A slightly more sophisticated symbol table – one that can be added to – gives us variables
Just Enough Abstraction
What is really important here is that the move to a symbolic representation has once again distanced us from the machine code.
Now we have something that looks quite sophisticated and is just one step away from the idea of a “variable”, a key concept in the development of all computer languages.
You can start to forget about “addressing” and the physical hardware that makes the machine work. Instead you can start to think about creating variables – named units of storage – like PayRate that you can simply use in your program without any worry about where they are actually stored.
The elaboration of the “variable” idea gave rise to the first high-level computer language – Fortran.
Oddly assembly languages didn’t just take the totally abstract approach. Even today, if you want to use assembler then staying close to the machine’s hardware must be important to you. As a result assembly language programmers have found ways of making their products just abstract enough to make them easier to use but without reducing the efficiency of the program or the ability of the programmer to make things happen exactly as required.
So, as well as direct symbolic addressing, most assembly languages have a whole range of different types of addressing that can be used to access data. For example, register relative addressing, as in:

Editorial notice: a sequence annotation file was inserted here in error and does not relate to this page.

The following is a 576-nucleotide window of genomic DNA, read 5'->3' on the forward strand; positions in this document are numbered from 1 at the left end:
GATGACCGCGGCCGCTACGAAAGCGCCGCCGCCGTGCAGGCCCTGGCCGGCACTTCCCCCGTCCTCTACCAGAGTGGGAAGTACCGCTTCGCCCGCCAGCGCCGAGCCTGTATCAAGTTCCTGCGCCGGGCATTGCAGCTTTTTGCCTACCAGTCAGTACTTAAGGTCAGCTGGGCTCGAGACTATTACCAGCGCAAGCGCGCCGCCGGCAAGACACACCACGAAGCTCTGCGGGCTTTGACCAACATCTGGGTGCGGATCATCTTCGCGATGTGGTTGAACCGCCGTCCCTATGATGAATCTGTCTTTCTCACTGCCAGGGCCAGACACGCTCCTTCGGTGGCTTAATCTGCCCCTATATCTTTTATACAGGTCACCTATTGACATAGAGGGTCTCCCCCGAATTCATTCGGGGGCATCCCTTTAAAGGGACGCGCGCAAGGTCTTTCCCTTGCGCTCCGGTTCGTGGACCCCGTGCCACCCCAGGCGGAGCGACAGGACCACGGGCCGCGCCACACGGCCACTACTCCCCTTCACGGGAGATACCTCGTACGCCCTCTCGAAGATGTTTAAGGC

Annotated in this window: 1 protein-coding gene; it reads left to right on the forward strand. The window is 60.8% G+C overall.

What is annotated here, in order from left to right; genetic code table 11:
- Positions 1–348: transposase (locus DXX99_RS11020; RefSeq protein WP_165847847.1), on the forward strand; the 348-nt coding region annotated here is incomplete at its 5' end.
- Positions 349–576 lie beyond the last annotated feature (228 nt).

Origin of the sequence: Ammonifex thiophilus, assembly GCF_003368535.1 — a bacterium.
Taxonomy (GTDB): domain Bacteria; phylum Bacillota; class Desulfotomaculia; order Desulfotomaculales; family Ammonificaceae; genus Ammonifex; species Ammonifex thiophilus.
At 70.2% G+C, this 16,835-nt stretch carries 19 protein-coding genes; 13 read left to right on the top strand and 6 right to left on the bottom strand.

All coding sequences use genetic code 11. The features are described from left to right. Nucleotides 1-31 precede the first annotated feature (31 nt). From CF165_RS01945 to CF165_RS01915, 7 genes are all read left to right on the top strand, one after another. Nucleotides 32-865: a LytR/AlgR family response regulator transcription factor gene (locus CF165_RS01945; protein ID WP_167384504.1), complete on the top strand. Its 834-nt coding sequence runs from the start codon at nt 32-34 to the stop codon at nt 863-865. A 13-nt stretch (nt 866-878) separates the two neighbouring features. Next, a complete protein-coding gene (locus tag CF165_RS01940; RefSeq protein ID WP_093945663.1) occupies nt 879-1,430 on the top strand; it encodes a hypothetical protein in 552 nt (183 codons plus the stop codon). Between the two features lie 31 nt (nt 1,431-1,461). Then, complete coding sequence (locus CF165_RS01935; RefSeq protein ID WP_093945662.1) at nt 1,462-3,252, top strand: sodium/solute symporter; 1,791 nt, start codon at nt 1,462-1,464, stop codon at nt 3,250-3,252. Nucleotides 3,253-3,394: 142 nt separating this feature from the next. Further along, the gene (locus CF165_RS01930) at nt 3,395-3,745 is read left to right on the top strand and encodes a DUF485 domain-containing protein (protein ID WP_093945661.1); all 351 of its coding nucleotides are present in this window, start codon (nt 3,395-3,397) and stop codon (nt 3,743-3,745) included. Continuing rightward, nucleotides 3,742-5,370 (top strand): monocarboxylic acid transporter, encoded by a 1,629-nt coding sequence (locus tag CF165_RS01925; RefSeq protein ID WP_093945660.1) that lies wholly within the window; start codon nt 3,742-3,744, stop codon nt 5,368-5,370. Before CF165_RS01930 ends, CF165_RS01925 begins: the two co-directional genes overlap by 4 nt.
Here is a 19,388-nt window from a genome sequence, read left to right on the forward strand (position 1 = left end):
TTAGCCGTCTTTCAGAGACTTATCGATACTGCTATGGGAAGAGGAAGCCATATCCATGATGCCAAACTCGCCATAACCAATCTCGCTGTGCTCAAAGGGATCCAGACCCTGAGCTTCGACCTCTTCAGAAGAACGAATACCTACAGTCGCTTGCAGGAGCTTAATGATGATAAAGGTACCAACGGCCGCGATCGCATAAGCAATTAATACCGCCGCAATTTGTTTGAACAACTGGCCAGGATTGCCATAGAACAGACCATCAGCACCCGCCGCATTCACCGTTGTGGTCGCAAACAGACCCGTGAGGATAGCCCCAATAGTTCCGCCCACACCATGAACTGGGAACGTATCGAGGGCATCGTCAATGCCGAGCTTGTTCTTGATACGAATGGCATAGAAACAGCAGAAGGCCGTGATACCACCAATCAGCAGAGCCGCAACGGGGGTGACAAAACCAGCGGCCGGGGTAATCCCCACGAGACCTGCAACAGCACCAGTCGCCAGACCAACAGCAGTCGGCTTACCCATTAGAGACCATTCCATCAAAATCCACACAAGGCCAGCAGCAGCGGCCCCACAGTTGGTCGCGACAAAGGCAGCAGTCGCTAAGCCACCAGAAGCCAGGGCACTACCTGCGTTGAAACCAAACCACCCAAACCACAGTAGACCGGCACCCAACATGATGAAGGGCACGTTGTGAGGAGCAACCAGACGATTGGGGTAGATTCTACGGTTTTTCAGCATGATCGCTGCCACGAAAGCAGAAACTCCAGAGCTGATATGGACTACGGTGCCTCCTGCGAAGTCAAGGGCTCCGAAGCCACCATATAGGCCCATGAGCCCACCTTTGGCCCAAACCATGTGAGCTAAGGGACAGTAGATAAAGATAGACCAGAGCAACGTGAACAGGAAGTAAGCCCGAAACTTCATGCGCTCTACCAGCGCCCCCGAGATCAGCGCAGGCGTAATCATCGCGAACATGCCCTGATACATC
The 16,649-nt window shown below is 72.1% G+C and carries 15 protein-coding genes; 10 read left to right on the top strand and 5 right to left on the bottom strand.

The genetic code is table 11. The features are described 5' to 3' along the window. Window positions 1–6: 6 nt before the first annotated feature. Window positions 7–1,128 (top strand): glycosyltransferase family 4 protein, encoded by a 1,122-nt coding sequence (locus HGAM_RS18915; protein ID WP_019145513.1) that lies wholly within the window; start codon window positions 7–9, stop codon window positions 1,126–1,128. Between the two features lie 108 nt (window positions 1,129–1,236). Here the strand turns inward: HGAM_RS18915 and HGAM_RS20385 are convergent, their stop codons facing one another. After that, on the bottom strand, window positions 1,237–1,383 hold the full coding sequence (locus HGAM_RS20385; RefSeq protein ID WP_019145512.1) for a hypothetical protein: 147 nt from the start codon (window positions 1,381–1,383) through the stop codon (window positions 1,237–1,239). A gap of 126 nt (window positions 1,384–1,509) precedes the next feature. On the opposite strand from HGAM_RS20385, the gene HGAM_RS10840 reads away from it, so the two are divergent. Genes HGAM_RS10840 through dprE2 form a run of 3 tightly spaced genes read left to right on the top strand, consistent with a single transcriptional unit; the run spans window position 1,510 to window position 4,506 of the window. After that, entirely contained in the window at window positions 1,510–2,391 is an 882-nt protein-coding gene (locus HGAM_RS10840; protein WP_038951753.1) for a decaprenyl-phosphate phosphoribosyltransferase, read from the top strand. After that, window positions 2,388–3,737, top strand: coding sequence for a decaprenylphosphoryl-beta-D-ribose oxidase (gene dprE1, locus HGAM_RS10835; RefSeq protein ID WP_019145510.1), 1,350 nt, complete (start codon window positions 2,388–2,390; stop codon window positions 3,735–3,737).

means move the contents of the memory location who's address is given by adding 10 to the contents of the BX register, into register AX.
Notice that the square brackets generally mean – the “address given by”. This sort of notation eventually developed into the high-level language concept of an array of variables.
For example, you might write PayRate to mean the 10th variable in the PayRate array which would translate more or less directly to [BX]+10. Oddly the concept of an array, or any sophisticated data structure, never caught on as part of an assembler – presumably because it was a step too far away from the hardware.
Assemblers slowly developed additional features and one of the most powerful is the idea of the macro. A macro is simply a block of text that you can insert into a program by specifying its name. So if you keep using the same block of assembler you can save a lot of effort by defining a macro for it and using that. Of course things can get much more sophisticated. Macros soon developed parameters so you could write reusable blocks of code that could be customized when used.
Today most assemblers are "macro" assemblers and they even come with lots of predefined macros that make assembler closer to a high level language. However the key fact is that to be an assembler it must be possible for the programmer to get back to the lowest possible level - the assembly language that is very close to the way the machine actually works.
Part II of our look at data takes us into more sophisticated structures that are fundamental to computing - stacks, queues, deques and trees. If you don't know about these four then you are goin [ ... ]